When we (the Service Committee, R.A.N.E., and Feminists at Friends) began our work, I think some people in our community didn’t understand why street harassment was something that we were even talking about. Why spend time raising awareness of street harassment when the world has bigger problems?
For the answer to that question, we turned to the men, women, and gender non-conforming members of our community who have experienced street harassment. We looked within ourselves and gave voices to experiences that, for some of us, were once an enormous source of shame.
Growing up in New York City, I (and most or all of the girls and women I know) experienced street harassment at a very young age– around eleven years old. And it’s not only uncomfortable, it’s scary. It’s scary when someone exploits your vulnerability and forces their image of you upon you. You may see yourself as a kid, but what happens when someone stares, howls, hisses, or says sexually explicit things to you when you’re walking to school? What happens as a result of the rape culture you’ve grown up in? Most of us blame ourselves. We think abut what we were wearing or how we were walking, when in reality we are not to blame at all.
The Chalk Walk and the Art Installation were both successful in many ways. The Chalk Walk brought together a group of students to spread a message of respect across the neighborhood. We wrote phrases of our own making and phrases suggested by Hollaback! (an international anti-street harassment organization). Some included: “MY DRESS IS NOT A YES” and “MY NAME IS NOT HEY BABY.” The Art Installation in the Quaker Library provided an important physical space to safely meditate on an issue that, by nature, is rooted in discomfort and an absence of a sense of safety in public spaces. The photographs, text messages, poetry and audio recordings of personal stories from the community were all very moving. I felt extremely lucky to be part of both of these projects.
At the very beginning of the school year, I volunteered at Back-to-School Night. Back-to-School Night is a welcome event not just for new parents, but for all Upper School parents. Parents get a chance to meet their children’s teachers, ask questions, and learn a little bit about the content of the classes. In past years, I’ve completed my in-school service by doing a myriad of smaller events that added up (like Empty Bowls and sandwich-making), so to do a major school event like this one was new for me. Usually my in-school service experiences were physically in school, but to benefit an outside organization, so getting to help out at an event for the Friends community was a good experience.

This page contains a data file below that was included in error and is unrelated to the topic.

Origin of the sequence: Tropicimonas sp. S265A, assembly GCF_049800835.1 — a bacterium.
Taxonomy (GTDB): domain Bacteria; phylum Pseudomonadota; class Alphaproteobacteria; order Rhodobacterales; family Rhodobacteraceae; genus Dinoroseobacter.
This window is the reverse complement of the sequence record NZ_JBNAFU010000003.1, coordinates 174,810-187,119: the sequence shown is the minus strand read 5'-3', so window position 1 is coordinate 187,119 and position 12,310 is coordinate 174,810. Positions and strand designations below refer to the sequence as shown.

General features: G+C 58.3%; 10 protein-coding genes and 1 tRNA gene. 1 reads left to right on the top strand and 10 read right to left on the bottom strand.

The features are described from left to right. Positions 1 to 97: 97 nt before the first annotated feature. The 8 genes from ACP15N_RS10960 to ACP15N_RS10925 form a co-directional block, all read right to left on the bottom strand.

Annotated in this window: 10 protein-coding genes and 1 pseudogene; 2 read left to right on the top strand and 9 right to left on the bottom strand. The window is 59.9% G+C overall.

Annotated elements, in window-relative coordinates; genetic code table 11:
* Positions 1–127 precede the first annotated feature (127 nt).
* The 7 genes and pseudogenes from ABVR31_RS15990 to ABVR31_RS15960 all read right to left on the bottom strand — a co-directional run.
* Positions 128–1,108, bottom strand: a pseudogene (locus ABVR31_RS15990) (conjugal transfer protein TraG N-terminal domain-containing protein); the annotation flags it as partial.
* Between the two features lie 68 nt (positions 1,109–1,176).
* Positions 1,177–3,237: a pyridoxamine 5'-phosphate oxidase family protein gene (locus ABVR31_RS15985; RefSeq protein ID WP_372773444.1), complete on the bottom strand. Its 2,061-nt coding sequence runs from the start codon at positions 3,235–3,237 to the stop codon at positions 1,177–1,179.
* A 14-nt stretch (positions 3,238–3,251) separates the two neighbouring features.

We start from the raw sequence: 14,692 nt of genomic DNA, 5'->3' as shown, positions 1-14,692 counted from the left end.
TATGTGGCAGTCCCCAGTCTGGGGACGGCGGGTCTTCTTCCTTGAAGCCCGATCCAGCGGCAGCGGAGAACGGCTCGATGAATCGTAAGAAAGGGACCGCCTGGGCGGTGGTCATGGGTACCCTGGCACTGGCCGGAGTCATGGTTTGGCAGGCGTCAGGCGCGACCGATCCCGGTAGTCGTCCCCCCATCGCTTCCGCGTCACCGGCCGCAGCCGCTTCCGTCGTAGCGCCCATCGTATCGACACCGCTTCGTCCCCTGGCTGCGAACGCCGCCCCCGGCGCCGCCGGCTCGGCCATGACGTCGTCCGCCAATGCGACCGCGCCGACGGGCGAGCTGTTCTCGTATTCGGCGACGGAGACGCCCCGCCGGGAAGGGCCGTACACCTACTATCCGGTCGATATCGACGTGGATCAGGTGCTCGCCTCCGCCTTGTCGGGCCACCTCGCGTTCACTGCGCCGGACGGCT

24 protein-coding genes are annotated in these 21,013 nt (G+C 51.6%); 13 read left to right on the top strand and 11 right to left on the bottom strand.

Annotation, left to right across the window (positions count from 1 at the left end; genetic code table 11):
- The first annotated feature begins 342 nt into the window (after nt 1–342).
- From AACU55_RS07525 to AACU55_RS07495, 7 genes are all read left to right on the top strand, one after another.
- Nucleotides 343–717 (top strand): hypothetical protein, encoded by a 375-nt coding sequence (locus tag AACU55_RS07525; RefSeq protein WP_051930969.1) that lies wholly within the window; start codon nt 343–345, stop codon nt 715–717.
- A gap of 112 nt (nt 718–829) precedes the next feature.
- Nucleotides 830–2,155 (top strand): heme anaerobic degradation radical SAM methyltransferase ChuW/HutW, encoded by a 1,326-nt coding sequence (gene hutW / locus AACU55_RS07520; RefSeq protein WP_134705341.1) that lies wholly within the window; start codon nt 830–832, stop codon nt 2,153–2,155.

I was assigned timekeeper– an interesting job, since it involved ringing a large metal bell in a hallway of the main building– and I served as a general guide for parents who were unfamiliar with the building. It was a fun, albeit slightly chaotic experience, and I enjoyed meeting parents and helping to keep the event running smoothly. I also got to keep my neon Friends t-shirt, which I will probably wear next year when I volunteer for Back-to-School Night again.
On two Sundays during April and May, I volunteered at the 9C Community Garden in the East Village. It is a garden on Avenue C between 9th and 10th streets where people who live in the neighborhood, such as Christel Johnson, keep up individual plots. I helped clean up the garden by picking up small pieces of trash, pulling up weeds, and reorganizing brick structures.
The first plot that we worked on belonged to a member of the community who was no longer able to work on it herself. It was rewarding to know that we could help just by doing small tasks to keep up her plot for her. We pulled up weeds, placed them in a wheelbarrow, and then chopped them up for composting.
I started this volunteer experience knowing very little about plants and gardening, and by the end of the second day I could identify which plants were good and healthy and which were harmful weeds. I really enjoyed this service work because it was what I think service should be: fun and rewarding. With lots of homework and studying to do at home, it was nice to have a break outdoors, helping out in a peaceful community garden.